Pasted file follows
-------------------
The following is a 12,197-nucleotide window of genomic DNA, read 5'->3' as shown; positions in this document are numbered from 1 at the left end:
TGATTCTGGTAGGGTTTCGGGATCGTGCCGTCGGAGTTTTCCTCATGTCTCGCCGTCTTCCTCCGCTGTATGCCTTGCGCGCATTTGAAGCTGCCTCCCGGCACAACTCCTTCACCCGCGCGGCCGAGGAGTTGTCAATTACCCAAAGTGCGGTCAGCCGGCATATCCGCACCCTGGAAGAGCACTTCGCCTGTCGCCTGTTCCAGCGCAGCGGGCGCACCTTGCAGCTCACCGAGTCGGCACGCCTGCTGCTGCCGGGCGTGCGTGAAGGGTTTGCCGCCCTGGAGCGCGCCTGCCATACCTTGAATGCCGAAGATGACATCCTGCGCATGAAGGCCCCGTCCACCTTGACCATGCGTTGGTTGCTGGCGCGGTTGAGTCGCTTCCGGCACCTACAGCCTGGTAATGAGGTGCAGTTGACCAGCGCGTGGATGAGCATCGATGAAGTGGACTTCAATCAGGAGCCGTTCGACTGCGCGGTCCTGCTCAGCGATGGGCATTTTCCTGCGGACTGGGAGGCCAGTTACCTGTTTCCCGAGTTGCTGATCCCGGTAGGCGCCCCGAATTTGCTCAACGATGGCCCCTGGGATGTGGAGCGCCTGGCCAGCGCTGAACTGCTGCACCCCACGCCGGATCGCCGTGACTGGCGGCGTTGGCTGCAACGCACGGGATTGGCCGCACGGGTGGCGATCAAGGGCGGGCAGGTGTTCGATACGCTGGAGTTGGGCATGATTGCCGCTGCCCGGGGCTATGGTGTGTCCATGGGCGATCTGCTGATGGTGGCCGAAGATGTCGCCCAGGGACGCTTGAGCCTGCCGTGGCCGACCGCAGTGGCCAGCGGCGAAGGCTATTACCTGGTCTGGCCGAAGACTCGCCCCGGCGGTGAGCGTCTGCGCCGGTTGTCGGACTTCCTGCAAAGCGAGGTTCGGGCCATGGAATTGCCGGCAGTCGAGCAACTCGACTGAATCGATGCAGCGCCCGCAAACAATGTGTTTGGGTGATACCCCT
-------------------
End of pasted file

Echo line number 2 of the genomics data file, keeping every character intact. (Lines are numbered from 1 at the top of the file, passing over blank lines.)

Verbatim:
TGATTCTGGTAGGGTTTCGGGATCGTGCCGTCGGAGTTTTCCTCATGTCTCGCCGTCTTCCTCCGCTGTATGCCTTGCGCGCATTTGAAGCTGCCTCCCGGCACAACTCCTTCACCCGCGCGGCCGAGGAGTTGTCAATTACCCAAAGTGCGGTCAGCCGGCATATCCGCACCCTGGAAGAGCACTTCGCCTGTCGCCTGTTCCAGCGCAGCGGGCGCACCTTGCAGCTCACCGAGTCGGCACGCCTGCTGCTGCCGGGCGTGCGTGAAGGGTTTGCCGCCCTGGAGCGCGCCTGCCATACCTTGAATGCCGAAGATGACATCCTGCGCATGAAGGCCCCGTCCACCTTGACCATGCGTTGGTTGCTGGCGCGGTTGAGTCGCTTCCGGCACCTACAGCCTGGTAATGAGGTGCAGTTGACCAGCGCGTGGATGAGCATCGATGAAGTGGACTTCAATCAGGAGCCGTTCGACTGCGCGGTCCTGCTCAGCGATGGGCATTTTCCTGCGGACTGGGAGGCCAGTTACCTGTTTCCCGAGTTGCTGATCCCGGTAGGCGCCCCGAATTTGCTCAACGATGGCCCCTGGGATGTGGAGCGCCTGGCCAGCGCTGAACTGCTGCACCCCACGCCGGATCGCCGTGACTGGCGGCGTTGGCTGCAACGCACGGGATTGGCCGCACGGGTGGCGATCAAGGGCGGGCAGGTGTTCGATACGCTGGAGTTGGGCATGATTGCCGCTGCCCGGGGCTATGGTGTGTCCATGGGCGATCTGCTGATGGTGGCCGAAGATGTCGCCCAGGGACGCTTGAGCCTGCCGTGGCCGACCGCAGTGGCCAGCGGCGAAGGCTATTACCTGGTCTGGCCGAAGACTCGCCCCGGCGGTGAGCGTCTGCGCCGGTTGTCGGACTTCCTGCAAAGCGAGGTTCGGGCCATGGAATTGCCGGCAGTCGAGCAACTCGACTGAATCGATGCAGCGCCCGCAAACAATGTGTTTGGGTGATACCCCT